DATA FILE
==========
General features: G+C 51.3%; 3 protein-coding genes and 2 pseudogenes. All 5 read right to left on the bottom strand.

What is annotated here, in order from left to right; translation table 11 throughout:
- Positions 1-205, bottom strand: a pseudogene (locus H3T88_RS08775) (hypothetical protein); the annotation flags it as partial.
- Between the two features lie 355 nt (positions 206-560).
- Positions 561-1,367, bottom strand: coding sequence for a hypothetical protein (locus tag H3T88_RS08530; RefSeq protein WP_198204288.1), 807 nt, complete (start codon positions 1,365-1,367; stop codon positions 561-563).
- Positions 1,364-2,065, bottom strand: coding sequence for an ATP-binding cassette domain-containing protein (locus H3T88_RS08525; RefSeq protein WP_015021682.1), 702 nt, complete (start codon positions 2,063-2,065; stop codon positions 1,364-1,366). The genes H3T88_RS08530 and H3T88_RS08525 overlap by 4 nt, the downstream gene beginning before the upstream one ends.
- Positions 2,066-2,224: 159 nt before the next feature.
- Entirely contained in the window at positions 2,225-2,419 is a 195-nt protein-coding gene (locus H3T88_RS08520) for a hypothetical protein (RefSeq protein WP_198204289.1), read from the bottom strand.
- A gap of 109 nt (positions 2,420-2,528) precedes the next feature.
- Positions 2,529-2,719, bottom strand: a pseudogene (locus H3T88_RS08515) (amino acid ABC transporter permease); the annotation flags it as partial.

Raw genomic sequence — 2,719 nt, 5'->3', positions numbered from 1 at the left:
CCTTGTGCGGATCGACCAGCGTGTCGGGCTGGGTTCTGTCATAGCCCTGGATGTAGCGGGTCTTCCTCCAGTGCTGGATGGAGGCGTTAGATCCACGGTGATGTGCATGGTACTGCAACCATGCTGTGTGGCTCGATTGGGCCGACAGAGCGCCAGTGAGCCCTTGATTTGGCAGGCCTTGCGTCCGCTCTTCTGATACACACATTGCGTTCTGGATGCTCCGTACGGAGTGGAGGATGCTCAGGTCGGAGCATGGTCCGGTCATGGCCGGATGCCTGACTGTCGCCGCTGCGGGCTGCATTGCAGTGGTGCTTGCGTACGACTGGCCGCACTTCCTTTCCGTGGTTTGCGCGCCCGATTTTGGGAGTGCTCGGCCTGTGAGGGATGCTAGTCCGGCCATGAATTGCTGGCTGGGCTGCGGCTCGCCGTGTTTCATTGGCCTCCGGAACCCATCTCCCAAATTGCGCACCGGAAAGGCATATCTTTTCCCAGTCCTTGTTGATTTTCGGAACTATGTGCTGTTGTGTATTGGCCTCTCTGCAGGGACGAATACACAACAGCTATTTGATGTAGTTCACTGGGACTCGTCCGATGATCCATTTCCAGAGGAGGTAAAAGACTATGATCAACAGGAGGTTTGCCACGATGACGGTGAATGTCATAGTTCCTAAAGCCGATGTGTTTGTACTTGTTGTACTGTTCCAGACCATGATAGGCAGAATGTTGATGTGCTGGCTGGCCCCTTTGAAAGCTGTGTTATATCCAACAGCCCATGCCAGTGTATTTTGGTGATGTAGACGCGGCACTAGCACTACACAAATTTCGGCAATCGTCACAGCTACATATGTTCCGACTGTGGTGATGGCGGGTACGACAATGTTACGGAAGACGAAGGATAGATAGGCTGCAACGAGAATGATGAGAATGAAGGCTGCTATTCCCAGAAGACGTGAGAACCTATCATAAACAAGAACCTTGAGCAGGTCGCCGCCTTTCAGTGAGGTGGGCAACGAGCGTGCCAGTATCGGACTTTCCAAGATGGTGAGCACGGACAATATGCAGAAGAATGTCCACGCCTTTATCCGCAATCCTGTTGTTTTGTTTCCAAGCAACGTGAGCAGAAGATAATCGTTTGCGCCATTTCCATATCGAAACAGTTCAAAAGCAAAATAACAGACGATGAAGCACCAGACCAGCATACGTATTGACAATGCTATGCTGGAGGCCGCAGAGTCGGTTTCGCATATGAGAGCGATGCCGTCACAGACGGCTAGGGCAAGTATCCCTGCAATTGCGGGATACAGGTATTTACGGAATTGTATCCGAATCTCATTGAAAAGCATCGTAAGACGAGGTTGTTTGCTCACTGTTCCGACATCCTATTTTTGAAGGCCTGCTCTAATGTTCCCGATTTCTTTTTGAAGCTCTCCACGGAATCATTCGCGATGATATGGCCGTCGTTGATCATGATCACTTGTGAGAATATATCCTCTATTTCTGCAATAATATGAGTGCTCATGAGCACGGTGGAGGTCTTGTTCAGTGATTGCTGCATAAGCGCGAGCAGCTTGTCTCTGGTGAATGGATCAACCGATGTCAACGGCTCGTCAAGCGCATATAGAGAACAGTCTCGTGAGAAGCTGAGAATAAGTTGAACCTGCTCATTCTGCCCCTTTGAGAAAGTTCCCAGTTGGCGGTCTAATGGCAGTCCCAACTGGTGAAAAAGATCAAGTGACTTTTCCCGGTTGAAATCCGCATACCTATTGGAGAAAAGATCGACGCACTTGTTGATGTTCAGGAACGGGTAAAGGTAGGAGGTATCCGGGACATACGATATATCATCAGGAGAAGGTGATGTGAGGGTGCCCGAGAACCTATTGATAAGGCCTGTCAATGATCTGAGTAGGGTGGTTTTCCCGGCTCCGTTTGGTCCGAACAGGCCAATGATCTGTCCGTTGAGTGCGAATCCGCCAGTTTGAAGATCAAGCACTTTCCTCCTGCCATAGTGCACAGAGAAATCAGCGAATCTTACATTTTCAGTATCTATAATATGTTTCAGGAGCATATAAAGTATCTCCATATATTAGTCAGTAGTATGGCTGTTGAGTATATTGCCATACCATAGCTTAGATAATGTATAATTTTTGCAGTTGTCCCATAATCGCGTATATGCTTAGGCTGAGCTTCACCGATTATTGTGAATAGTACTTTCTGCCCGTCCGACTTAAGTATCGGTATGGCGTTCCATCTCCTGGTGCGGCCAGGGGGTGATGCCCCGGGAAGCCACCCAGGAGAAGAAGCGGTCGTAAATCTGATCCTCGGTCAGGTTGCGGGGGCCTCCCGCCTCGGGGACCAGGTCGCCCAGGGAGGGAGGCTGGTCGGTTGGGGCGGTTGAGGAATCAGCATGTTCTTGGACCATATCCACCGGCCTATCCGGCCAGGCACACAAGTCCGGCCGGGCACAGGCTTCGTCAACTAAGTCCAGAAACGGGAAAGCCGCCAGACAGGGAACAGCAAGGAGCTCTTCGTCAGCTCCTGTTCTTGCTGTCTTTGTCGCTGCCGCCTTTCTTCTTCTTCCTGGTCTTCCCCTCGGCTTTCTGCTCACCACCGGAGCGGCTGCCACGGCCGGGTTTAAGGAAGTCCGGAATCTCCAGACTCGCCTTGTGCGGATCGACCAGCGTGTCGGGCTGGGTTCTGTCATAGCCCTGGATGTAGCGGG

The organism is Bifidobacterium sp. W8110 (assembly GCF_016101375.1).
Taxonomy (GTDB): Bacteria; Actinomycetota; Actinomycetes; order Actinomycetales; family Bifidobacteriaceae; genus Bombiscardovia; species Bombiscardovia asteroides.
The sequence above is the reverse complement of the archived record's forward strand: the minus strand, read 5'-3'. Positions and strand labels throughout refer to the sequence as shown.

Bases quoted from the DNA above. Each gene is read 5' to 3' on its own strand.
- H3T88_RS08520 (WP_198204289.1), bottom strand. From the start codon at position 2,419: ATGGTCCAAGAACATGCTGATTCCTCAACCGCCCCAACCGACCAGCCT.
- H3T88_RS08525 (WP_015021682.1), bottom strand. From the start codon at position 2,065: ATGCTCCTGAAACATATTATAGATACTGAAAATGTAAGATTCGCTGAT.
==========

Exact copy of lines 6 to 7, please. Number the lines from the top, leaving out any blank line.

- Positions 1,364-2,065, bottom strand: coding sequence for an ATP-binding cassette domain-containing protein (locus H3T88_RS08525; RefSeq protein WP_015021682.1), 702 nt, complete (start codon positions 2,063-2,065; stop codon positions 1,364-1,366). The genes H3T88_RS08530 and H3T88_RS08525 overlap by 4 nt, the downstream gene beginning before the upstream one ends.
- Positions 2,066-2,224: 159 nt before the next feature.